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August 22, 2019

Design Conversations: Claire Evans

Tech writer Claire Evans on the women who made the internet.

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Jacobs Institute launches new Master of Design degree with Berkeley’s College of Environmental Design

With applications opening in Fall 2019, a new Master of Design program will prepare students for creative and technical roles at the intersection of design, policy, and activism.

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September 9, 2019

Designing the Future: Jacobs Institute Homecoming Open House

Students, parents, and alumni are invited to meet student makers who are developing thoughtful solutions to real-world problems — and get an up-close look at design processes in activities for makers of all ages. From prototypes in fields like health and sustainability to new community initiatives, explore how students are working to invent a better future.

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CENTERING DIVERSITY, EQUITY, AND INCLUSION AT JACOBS HALL

This year, the Jacobs Institute will solicit feedback from our student community and revisit the design of our programs to advance diversity, equity, and inclusion.

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Courses: Fall 2019

COMPSCI 160/260: USER INTERFACE DESIGN & DEVELOPMENT

The design, implementation, and evaluation of user interfaces. User-centered design and task analysis. Conceptual models and interface metaphors. Usability inspection and evaluation methods. Analysis of user study data. Input methods (keyboard, pointing, touch, tangible) and input models. Visual design principles. Interface prototyping and implementation methodologies and tools. Students will develop a user interface for a specific task and target user group in teams.

Eric Paulos | 4 units

DES INV 10: DISCOVERING DESIGN

This course, ideal for students who are looking for an introduction to the broad world of design, covers design careers, design fields, histories of design and ethics in design. Students will gain language for analyzing and characterizing designs. In this course, you will be learning design both from theoretical and historical perspectives, and from studio-based design exercises and projects. The weekly assignments and final projects will emphasize foundational design skills in observation, ideation, problem finding and problem-solving, form-giving, communication, and critique.

Yoon Bahk | 2 units

DES INV 21: VISUAL COMMUNICATION & SKETCHING

Good ideas alone are not the key to being a great designer or innovator. Rather, it is the strong process and communication skills that will make you stand out as a design practitioner and leader. In today’s landscape of product design and innovation, great visual communicators must know how to 1) effectively and confidently sketch by hand, 2) understand and utilize the basics of visual design, and 3) tell captivating and compelling stories. This course, offered in a project-based learning format, will give participants practice and confidence in their ability to communicate visually.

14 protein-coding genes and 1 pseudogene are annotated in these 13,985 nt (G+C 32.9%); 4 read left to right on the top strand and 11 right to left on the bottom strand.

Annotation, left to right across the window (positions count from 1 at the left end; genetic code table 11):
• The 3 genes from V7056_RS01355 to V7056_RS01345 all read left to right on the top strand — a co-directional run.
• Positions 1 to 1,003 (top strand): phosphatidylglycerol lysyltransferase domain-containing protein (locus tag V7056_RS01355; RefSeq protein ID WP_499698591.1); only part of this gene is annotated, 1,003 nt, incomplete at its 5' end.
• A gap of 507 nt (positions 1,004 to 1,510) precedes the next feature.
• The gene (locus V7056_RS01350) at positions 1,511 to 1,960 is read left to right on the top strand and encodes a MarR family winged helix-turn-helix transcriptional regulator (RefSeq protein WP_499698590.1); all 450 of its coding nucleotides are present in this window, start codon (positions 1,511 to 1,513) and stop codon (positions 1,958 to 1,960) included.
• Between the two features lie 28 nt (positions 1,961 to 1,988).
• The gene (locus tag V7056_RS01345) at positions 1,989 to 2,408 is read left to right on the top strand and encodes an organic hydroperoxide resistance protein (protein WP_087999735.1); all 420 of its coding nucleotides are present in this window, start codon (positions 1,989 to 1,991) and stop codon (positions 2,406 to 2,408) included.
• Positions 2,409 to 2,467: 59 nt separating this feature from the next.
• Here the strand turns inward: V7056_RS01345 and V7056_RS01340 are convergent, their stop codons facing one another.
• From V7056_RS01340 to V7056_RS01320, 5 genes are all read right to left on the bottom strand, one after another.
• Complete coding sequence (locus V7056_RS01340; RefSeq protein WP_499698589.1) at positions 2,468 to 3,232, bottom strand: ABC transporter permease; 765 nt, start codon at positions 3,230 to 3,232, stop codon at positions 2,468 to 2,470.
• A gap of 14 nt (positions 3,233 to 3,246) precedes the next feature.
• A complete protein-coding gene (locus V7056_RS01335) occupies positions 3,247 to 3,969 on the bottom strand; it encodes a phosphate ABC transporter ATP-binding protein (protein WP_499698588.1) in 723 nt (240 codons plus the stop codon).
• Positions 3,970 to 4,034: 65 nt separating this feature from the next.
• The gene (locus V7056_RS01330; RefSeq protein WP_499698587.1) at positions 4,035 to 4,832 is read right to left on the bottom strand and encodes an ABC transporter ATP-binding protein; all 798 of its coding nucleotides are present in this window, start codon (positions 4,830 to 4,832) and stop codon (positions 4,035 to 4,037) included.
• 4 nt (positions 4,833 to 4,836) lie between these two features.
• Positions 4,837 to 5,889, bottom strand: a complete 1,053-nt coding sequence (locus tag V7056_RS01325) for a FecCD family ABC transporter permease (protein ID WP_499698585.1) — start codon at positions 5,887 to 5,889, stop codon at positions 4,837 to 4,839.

Purin Phanichphant | 3 units

L&S 25: THINKING THROUGH ART AND DESIGN@BERKELEY: RESPONSIBLE DESIGN FROM BITS TO BUILDINGS

This course introduces students to key vocabularies, forms, and histories from the many arts and design disciplines represented at UC Berkeley. It is conceived each year around a central theme that responds to significant works and events on the campus, providing an introduction to the many art and design resources available to students on campus.

This fall we will focus on design and its connection to the arts across a range of disciplinary contexts. We will explore the role of design in imagining the built environment (architecture, city planning), in framing our experience of “new” media and technology, as well as design’s intersections with allied creative fields (theater, exhibition, public art, craft). Throughout, we will consider how design offers a toolkit for framing and approaching complex problems and how responsible design emerges through news forms of collaboration with a broad field of experts—including users, artists, engineers, scientists, and others. Moreover, we will consider how creative workers address key social issues through their practice. How, for instance, do data-driven systems for decision-making affect inclusivity and equality? How will artificial intelligence shape the future of work and the future of cultural life? How will designers and their collaborators work together to address issues of climate and sustainability? As today’s most pressing challenges cut across disciplinary boundaries, designers are articulating new methods for connecting the conceptual knowledge for asking, “Why?” with technical skills for asking, “How?”

Robert Kett and Bjoern Hartmann | 3 Units